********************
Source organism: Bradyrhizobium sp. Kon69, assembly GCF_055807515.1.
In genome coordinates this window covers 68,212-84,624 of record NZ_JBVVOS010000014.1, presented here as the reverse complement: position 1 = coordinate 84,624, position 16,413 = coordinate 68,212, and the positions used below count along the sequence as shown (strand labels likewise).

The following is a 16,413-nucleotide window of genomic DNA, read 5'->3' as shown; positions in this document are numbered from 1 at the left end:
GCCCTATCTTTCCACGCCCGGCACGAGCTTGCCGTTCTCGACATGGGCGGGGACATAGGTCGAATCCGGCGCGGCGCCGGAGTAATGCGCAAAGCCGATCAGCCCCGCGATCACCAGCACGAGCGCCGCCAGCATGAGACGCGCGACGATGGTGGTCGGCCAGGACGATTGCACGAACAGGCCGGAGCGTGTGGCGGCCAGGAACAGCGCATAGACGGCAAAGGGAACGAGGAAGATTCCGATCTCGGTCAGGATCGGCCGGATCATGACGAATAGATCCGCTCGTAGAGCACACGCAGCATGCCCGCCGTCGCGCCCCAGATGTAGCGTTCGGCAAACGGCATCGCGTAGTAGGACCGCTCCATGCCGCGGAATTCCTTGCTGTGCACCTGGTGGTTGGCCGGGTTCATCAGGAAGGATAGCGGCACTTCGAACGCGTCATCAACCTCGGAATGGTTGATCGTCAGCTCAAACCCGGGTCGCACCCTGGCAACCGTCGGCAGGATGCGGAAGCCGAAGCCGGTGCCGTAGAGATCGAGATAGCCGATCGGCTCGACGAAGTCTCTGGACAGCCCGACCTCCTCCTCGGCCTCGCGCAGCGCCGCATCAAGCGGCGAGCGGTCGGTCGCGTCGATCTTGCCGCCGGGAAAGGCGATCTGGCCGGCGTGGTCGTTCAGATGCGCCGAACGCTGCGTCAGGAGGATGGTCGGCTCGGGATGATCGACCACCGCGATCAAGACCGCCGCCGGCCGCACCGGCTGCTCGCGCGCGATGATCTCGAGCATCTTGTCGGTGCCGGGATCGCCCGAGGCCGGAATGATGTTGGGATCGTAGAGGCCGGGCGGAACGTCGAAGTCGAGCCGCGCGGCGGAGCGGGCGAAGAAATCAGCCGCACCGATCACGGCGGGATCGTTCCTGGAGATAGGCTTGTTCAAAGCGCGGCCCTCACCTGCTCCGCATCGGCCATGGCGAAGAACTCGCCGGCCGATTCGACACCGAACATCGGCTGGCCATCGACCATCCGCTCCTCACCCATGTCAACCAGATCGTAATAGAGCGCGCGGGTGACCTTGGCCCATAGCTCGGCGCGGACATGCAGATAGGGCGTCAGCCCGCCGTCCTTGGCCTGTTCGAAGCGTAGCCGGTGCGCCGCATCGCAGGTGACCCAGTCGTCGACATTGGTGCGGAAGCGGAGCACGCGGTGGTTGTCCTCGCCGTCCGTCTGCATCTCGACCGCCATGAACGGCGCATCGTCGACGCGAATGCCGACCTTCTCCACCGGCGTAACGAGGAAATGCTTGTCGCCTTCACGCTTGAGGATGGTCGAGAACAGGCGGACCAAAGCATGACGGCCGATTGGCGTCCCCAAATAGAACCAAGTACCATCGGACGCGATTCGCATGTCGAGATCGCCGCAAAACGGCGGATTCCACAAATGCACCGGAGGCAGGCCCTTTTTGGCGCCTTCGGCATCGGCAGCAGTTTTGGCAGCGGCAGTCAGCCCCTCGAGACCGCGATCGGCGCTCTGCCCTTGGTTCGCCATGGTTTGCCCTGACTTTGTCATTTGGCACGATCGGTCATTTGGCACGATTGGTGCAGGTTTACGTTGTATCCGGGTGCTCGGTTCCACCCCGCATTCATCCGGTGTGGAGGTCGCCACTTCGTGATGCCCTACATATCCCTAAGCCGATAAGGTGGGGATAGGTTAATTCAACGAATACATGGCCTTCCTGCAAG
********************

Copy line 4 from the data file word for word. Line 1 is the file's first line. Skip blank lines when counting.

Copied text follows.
GCCCTATCTTTCCACGCCCGGCACGAGCTTGCCGTTCTCGACATGGGCGGGGACATAGGTCGAATCCGGCGCGGCGCCGGAGTAATGCGCAAAGCCGATCAGCCCCGCGATCACCAGCACGAGCGCCGCCAGCATGAGACGCGCGACGATGGTGGTCGGCCAGGACGATTGCACGAACAGGCCGGAGCGTGTGGCGGCCAGGAACAGCGCATAGACGGCAAAGGGAACGAGGAAGATTCCGATCTCGGTCAGGATCGGCCGGATCATGACGAATAGATCCGCTCGTAGAGCACACGCAGCATGCCCGCCGTCGCGCCCCAGATGTAGCGTTCGGCAAACGGCATCGCGTAGTAGGACCGCTCCATGCCGCGGAATTCCTTGCTGTGCACCTGGTGGTTGGCCGGGTTCATCAGGAAGGATAGCGGCACTTCGAACGCGTCATCAACCTCGGAATGGTTGATCGTCAGCTCAAACCCGGGTCGCACCCTGGCAACCGTCGGCAGGATGCGGAAGCCGAAGCCGGTGCCGTAGAGATCGAGATAGCCGATCGGCTCGACGAAGTCTCTGGACAGCCCGACCTCCTCCTCGGCCTCGCGCAGCGCCGCATCAAGCGGCGAGCGGTCGGTCGCGTCGATCTTGCCGCCGGGAAAGGCGATCTGGCCGGCGTGGTCGTTCAGATGCGCCGAACGCTGCGTCAGGAGGATGGTCGGCTCGGGATGATCGACCACCGCGATCAAGACCGCCGCCGGCCGCACCGGCTGCTCGCGCGCGATGATCTCGAGCATCTTGTCGGTGCCGGGATCGCCCGAGGCCGGAATGATGTTGGGATCGTAGAGGCCGGGCGGAACGTCGAAGTCGAGCCGCGCGGCGGAGCGGGCGAAGAAATCAGCCGCACCGATCACGGCGGGATCGTTCCTGGAGATAGGCTTGTTCAAAGCGCGGCCCTCACCTGCTCCGCATCGGCCATGGCGAAGAACTCGCCGGCCGATTCGACACCGAACATCGGCTGGCCATCGACCATCCGCTCCTCACCCATGTCAACCAGATCGTAATAGAGCGCGCGGGTGACCTTGGCCCATAGCTCGGCGCGGACATGCAGATAGGGCGTCAGCCCGCCGTCCTTGGCCTGTTCGAAGCGTAGCCGGTGCGCCGCATCGCAGGTGACCCAGTCGTCGACATTGGTGCGGAAGCGGAGCACGCGGTGGTTGTCCTCGCCGTCCGTCTGCATCTCGACCGCCATGAACGGCGCATCGTCGACGCGAATGCCGACCTTCTCCACCGGCGTAACGAGGAAATGCTTGTCGCCTTCACGCTTGAGGATGGTCGAGAACAGGCGGACCAAAGCATGACGGCCGATTGGCGTCCCCAAATAGAACCAAGTACCATCGGACGCGATTCGCATGTCGAGATCGCCGCAAAACGGCGGATTCCACAAATGCACCGGAGGCAGGCCCTTTTTGGCGCCTTCGGCATCGGCAGCAGTTTTGGCAGCGGCAGTCAGCCCCTCGAGACCGCGATCGGCGCTCTGCCCTTGGTTCGCCATGGTTTGCCCTGACTTTGTCATTTGGCACGATCGGTCATTTGGCACGATTGGTGCAGGTTTACGTTGTATCCGGGTGCTCGGTTCCACCCCGCATTCATCCGGTGTGGAGGTCGCCACTTCGTGATGCCCTACATATCCCTAAGCCGATAAGGTGGGGATAGGTTAATTCAACGAATACATGGCCTTCCTGCAAG